HP, Palm, RIM, Android to Boost iPad Tablet Competition

 
 
By Wayne Rash  |  Posted 2010-08-23
 
 
 

HP, Palm, RIM, Android to Boost iPad Tablet Competition


A Hewlett-Packard tablet device is coming in early 2011. This should be no surprise to anyone since HP already sells a tablet device. But the difference is there will be more than one such device, and one of them will be running Palm's webOS.

It's important to remember that HP has been selling tablet PCs for several years. These machines run Windows, and they've found a strong vertical market where they are really the only choice. In areas such as health care, the HP tablet is the only real device that offers support for the applications the customers need and for the security demanded by regulators. The iPad just isn't in the same league when it comes to industrial-strength computing, but that should be no surprise either, since it was intended to be a consumer gadget.

In the Windows arena, at least, what you'll see is a new, updated version of the HP tablet PC, with a new version of Windows that's more fully optimized for portable use. It's not a consumer device, and isn't intended to be. While you'll be able to buy one of these from HP's online store, you won't be getting an iPad competitor.

But there's another HP tablet coming. As Nick Kolakowski explained a few days ago, the tablet based on the Palm webOS is also set for release in early 2011. Unlike its Windows-based brother, this device will be aimed at the consumer market. But unlike the iPad, it'll come with some enterprise-friendly features carried over from other webOS devices. These features will include complete corporate e-mail integration, for example, and enterprise-grade security. So while it'll be targeted at consumers, a lot of those consumers will be corporate executives.

Does this mean that we can expect to see hype similar to that surrounding the iPad? It's hard to say, but I doubt it. Few CEOs are as adept at spinning hype out of thin air as is Apple's Steve Jobs. Likewise few CEOs are as good at convincing customers to willingly accept design glitches and manufacturing flaws as Apple. So unlike Apple, HP won't be given a free pass on antenna problems or internal glue spots. Their tablet and other webOS devices will have to actually work.

But few companies are in a position to make a tablet work as well as HP. This company has years of experience making tablet devices work in the hum-drum industrial and enterprise marketplace. While their products may not be the sexy, sleek tablets we see from Apple and others in th consumer market, HP's models are in fact, reliable, rugged and very fast. They also have a variety of communications options, including WiFi in its many flavors and a variety of 3G choices. More important, you're not limited to using AT&T as your only choice.

HP, Palm Have the Experience to Create a Superior Tablet


So what would an HP tablet look like? The Windows device will probably look like just what it is - an upgrade to the current HP tablet. It'll likely consist of a body containing a keyboard and some of the communications gear, like a wired Ethernet connector. The screen, as is the case in current devices will be large enough to be useful, will be fully touch sensitive, and will handle handwriting. Mass storage will be in the screen portion, as will wireless networking. No surprises here. You can expect improved battery life in some models; again, no surprise.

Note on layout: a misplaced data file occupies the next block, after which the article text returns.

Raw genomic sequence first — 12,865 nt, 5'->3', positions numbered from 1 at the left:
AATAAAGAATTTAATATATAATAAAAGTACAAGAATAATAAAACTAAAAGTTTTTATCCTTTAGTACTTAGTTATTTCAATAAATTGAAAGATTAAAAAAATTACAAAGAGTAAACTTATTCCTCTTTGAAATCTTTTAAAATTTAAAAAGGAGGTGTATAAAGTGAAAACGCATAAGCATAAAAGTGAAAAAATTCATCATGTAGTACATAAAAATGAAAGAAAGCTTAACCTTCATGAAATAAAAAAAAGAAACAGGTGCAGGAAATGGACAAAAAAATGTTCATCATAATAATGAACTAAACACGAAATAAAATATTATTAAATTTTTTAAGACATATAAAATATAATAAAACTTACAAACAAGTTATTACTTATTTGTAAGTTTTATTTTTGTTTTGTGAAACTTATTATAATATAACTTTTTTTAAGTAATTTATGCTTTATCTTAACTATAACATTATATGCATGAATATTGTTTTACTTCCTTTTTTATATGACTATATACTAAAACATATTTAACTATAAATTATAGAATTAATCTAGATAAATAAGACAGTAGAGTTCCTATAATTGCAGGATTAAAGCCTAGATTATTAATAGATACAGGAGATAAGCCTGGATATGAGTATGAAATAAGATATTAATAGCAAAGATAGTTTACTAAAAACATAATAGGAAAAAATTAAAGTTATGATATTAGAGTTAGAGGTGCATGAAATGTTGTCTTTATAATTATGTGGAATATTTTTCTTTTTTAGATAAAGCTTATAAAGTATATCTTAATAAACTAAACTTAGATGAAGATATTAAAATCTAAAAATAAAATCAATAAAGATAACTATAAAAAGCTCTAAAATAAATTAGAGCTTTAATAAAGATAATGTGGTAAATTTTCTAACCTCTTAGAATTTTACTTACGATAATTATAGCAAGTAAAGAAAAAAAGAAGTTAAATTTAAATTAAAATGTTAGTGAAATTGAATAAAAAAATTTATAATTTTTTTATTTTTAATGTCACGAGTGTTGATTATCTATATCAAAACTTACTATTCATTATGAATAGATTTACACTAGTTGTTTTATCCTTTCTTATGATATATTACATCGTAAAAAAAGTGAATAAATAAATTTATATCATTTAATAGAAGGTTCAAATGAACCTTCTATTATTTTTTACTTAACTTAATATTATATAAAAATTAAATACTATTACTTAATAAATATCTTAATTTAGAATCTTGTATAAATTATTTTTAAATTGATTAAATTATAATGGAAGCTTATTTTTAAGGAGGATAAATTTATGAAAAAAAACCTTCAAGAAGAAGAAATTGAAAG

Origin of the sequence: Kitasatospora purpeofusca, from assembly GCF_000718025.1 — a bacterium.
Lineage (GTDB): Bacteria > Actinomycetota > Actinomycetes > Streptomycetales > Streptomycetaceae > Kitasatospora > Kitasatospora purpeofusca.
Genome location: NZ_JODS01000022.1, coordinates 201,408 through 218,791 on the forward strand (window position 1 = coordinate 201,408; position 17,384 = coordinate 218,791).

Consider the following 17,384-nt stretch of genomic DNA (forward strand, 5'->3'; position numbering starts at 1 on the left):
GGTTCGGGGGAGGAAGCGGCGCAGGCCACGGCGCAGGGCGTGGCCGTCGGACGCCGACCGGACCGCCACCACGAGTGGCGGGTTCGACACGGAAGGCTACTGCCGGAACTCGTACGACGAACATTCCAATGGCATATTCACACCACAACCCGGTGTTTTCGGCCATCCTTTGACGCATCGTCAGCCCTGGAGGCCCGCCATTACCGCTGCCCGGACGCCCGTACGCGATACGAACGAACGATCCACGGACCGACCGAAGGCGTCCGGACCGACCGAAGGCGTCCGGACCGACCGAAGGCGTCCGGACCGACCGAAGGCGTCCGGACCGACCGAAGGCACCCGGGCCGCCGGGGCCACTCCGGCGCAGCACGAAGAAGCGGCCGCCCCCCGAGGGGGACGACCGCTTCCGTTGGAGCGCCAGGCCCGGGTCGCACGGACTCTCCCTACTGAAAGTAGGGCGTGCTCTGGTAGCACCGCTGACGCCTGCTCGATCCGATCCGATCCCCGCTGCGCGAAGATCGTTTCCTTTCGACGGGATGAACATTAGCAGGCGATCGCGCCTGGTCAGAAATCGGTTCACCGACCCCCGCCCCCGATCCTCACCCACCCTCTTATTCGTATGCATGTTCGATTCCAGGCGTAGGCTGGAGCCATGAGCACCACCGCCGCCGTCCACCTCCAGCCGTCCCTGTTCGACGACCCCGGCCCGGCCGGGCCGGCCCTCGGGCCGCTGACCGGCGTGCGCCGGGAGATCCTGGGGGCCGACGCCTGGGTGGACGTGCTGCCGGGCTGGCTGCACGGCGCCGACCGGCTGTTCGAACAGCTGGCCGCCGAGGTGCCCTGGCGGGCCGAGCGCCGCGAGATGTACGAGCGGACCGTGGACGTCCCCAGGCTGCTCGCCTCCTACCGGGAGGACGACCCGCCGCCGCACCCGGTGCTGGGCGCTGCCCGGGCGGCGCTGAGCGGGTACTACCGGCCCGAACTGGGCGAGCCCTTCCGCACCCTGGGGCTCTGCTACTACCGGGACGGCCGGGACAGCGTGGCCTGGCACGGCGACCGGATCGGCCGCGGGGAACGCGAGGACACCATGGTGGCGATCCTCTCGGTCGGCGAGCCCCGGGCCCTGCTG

As for the webOS tablet, look to the current Palm devices for some clues. Palm has had touch-screen technology long before the iPhone has existed. It had a form of handwriting recognition that worked well (once you learned Graffiti) and an on-screen keyboard that could be oriented in either landscape or portrait mode. WiFi has been standard for years, and so have on-screen icons and an app store.

With the latest Palm devices you got something new in terms of a much more capable OS, slide-out keyboards and a variety in your choice of carriers. While I found the new keyboards a little hard to use because they were small and my hands are pretty large, at least they were there if you'd rather use them instead of a touch screen.

There's no question that Palm has the know-how to produce a tablet that's superior to the iPad. It's also likely that it'll offer features that the iPad doesn't. Perhaps those features will include a slide-out keyboard. Perhaps handwriting recognition will appear in these devices. It's very likely that you'll have more than one choice for your 3G carrier. It may even include a phone function. And of course, all of those functions carried over from Palms of yore will certainly reappear, like a music player, video and photo viewer and a document viewer-editor. It will almost certainly sync with Outlook and other corporate e-mail systems.

And that's just Palm. We already know an Android tablet is on the way, and there's no reason not to expect most of the existing Android applications to work on it, except maybe for the phone-related apps (unless the Android tablet also contains a phone) and there are rumors, as well, of a RIM tablet.

The good news is there will be a lot of competition, and the better news is that this competition will mean that all of the tablets will get better. We won't be left to the whims of Apple to define what's cool and what sort of tablet we're allowed to have.

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